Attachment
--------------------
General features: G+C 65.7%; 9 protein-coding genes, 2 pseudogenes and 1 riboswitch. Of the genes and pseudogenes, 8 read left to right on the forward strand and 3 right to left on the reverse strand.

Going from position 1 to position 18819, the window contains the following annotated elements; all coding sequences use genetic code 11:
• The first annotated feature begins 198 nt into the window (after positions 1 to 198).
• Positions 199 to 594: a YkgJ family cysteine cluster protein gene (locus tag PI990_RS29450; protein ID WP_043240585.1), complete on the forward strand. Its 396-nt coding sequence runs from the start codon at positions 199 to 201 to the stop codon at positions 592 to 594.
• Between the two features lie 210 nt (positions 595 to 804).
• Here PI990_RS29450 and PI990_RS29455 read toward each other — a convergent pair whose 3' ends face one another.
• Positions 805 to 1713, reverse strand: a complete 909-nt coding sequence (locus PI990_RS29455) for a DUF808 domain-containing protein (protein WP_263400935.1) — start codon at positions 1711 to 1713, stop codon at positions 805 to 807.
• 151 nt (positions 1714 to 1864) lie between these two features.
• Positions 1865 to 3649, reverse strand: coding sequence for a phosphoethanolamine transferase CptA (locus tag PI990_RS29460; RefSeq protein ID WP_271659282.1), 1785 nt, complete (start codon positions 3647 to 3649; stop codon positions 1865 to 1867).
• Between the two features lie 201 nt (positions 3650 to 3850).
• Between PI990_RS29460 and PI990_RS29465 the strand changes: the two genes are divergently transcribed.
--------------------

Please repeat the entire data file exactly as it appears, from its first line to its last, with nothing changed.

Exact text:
General features: G+C 65.7%; 9 protein-coding genes, 2 pseudogenes and 1 riboswitch. Of the genes and pseudogenes, 8 read left to right on the forward strand and 3 right to left on the reverse strand.

Going from position 1 to position 18819, the window contains the following annotated elements; all coding sequences use genetic code 11:
• The first annotated feature begins 198 nt into the window (after positions 1 to 198).
• Positions 199 to 594: a YkgJ family cysteine cluster protein gene (locus tag PI990_RS29450; protein ID WP_043240585.1), complete on the forward strand. Its 396-nt coding sequence runs from the start codon at positions 199 to 201 to the stop codon at positions 592 to 594.
• Between the two features lie 210 nt (positions 595 to 804).
• Here PI990_RS29450 and PI990_RS29455 read toward each other — a convergent pair whose 3' ends face one another.
• Positions 805 to 1713, reverse strand: a complete 909-nt coding sequence (locus PI990_RS29455) for a DUF808 domain-containing protein (protein WP_263400935.1) — start codon at positions 1711 to 1713, stop codon at positions 805 to 807.
• 151 nt (positions 1714 to 1864) lie between these two features.
• Positions 1865 to 3649, reverse strand: coding sequence for a phosphoethanolamine transferase CptA (locus tag PI990_RS29460; RefSeq protein ID WP_271659282.1), 1785 nt, complete (start codon positions 3647 to 3649; stop codon positions 1865 to 1867).
• Between the two features lie 201 nt (positions 3650 to 3850).
• Between PI990_RS29460 and PI990_RS29465 the strand changes: the two genes are divergently transcribed.